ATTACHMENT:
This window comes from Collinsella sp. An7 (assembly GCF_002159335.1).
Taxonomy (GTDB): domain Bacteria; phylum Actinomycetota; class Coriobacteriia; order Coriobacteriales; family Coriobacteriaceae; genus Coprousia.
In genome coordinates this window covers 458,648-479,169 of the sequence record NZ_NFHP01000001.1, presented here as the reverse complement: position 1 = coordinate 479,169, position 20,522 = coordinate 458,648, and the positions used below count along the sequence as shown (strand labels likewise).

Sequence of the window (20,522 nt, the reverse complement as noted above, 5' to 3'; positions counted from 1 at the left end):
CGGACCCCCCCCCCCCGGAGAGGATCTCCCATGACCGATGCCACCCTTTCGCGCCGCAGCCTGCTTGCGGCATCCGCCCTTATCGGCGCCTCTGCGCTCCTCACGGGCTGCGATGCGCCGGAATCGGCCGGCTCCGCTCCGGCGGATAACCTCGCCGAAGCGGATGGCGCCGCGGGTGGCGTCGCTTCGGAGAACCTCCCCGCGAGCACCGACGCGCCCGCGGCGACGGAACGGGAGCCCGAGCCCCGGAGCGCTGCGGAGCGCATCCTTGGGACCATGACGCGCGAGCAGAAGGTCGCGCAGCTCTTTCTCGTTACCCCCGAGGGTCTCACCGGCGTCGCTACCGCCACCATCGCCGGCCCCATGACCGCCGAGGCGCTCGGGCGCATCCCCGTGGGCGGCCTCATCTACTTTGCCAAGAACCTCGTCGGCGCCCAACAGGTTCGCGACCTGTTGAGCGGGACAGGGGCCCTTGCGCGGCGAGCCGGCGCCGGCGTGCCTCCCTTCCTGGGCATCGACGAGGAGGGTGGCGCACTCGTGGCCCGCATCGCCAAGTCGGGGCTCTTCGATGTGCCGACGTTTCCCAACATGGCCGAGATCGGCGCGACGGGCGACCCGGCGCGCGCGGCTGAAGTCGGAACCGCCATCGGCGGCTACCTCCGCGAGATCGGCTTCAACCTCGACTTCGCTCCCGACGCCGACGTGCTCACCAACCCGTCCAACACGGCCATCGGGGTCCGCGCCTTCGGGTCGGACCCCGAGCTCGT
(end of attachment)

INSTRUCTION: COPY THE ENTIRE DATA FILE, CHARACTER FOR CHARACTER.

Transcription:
This window comes from Collinsella sp. An7 (assembly GCF_002159335.1).
Taxonomy (GTDB): domain Bacteria; phylum Actinomycetota; class Coriobacteriia; order Coriobacteriales; family Coriobacteriaceae; genus Coprousia.
In genome coordinates this window covers 458,648-479,169 of the sequence record NZ_NFHP01000001.1, presented here as the reverse complement: position 1 = coordinate 479,169, position 20,522 = coordinate 458,648, and the positions used below count along the sequence as shown (strand labels likewise).

Sequence of the window (20,522 nt, the reverse complement as noted above, 5' to 3'; positions counted from 1 at the left end):
CGGACCCCCCCCCCCCGGAGAGGATCTCCCATGACCGATGCCACCCTTTCGCGCCGCAGCCTGCTTGCGGCATCCGCCCTTATCGGCGCCTCTGCGCTCCTCACGGGCTGCGATGCGCCGGAATCGGCCGGCTCCGCTCCGGCGGATAACCTCGCCGAAGCGGATGGCGCCGCGGGTGGCGTCGCTTCGGAGAACCTCCCCGCGAGCACCGACGCGCCCGCGGCGACGGAACGGGAGCCCGAGCCCCGGAGCGCTGCGGAGCGCATCCTTGGGACCATGACGCGCGAGCAGAAGGTCGCGCAGCTCTTTCTCGTTACCCCCGAGGGTCTCACCGGCGTCGCTACCGCCACCATCGCCGGCCCCATGACCGCCGAGGCGCTCGGGCGCATCCCCGTGGGCGGCCTCATCTACTTTGCCAAGAACCTCGTCGGCGCCCAACAGGTTCGCGACCTGTTGAGCGGGACAGGGGCCCTTGCGCGGCGAGCCGGCGCCGGCGTGCCTCCCTTCCTGGGCATCGACGAGGAGGGTGGCGCACTCGTGGCCCGCATCGCCAAGTCGGGGCTCTTCGATGTGCCGACGTTTCCCAACATGGCCGAGATCGGCGCGACGGGCGACCCGGCGCGCGCGGCTGAAGTCGGAACCGCCATCGGCGGCTACCTCCGCGAGATCGGCTTCAACCTCGACTTCGCTCCCGACGCCGACGTGCTCACCAACCCGTCCAACACGGCCATCGGGGTCCGCGCCTTCGGGTCGGACCCCGAGCTCGT